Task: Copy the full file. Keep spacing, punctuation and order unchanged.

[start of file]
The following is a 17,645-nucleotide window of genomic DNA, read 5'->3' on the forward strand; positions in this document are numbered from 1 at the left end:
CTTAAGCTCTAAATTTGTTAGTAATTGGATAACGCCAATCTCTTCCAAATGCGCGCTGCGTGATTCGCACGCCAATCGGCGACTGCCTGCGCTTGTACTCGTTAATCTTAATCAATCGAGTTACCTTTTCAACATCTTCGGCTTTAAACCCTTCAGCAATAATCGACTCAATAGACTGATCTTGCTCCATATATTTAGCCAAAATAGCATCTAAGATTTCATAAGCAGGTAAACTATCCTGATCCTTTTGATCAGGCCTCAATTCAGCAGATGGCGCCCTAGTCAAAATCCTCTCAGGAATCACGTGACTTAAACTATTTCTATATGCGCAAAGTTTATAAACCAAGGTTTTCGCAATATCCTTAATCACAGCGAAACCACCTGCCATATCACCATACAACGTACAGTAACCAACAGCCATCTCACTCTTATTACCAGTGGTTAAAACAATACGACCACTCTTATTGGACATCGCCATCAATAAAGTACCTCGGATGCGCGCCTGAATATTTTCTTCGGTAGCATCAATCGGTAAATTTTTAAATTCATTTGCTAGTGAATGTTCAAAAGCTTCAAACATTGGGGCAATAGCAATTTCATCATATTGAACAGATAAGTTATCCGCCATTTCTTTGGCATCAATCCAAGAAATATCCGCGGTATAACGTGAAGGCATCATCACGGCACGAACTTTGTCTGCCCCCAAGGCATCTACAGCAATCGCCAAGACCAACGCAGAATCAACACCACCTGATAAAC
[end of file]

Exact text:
The following is a 17,645-nucleotide window of genomic DNA, read 5'->3' on the forward strand; positions in this document are numbered from 1 at the left end:
CTTAAGCTCTAAATTTGTTAGTAATTGGATAACGCCAATCTCTTCCAAATGCGCGCTGCGTGATTCGCACGCCAATCGGCGACTGCCTGCGCTTGTACTCGTTAATCTTAATCAATCGAGTTACCTTTTCAACATCTTCGGCTTTAAACCCTTCAGCAATAATCGACTCAATAGACTGATCTTGCTCCATATATTTAGCCAAAATAGCATCTAAGATTTCATAAGCAGGTAAACTATCCTGATCCTTTTGATCAGGCCTCAATTCAGCAGATGGCGCCCTAGTCAAAATCCTCTCAGGAATCACGTGACTTAAACTATTTCTATATGCGCAAAGTTTATAAACCAAGGTTTTCGCAATATCCTTAATCACAGCGAAACCACCTGCCATATCACCATACAACGTACAGTAACCAACAGCCATCTCACTCTTATTACCAGTGGTTAAAACAATACGACCACTCTTATTGGACATCGCCATCAATAAAGTACCTCGGATGCGCGCCTGAATATTTTCTTCGGTAGCATCAATCGGTAAATTTTTAAATTCATTTGCTAGTGAATGTTCAAAAGCTTCAAACATTGGGGCAATAGCAATTTCATCATATTGAACAGATAAGTTATCCGCCATTTCTTTGGCATCAATCCAAGAAATATCCGCGGTATAACGTGAAGGCATCATCACGGCACGAACTTTGTCTGCCCCCAAGGCATCTACAGCAATCGCCAAGACCAACGCAGAATCAACACCACCTGATAAAC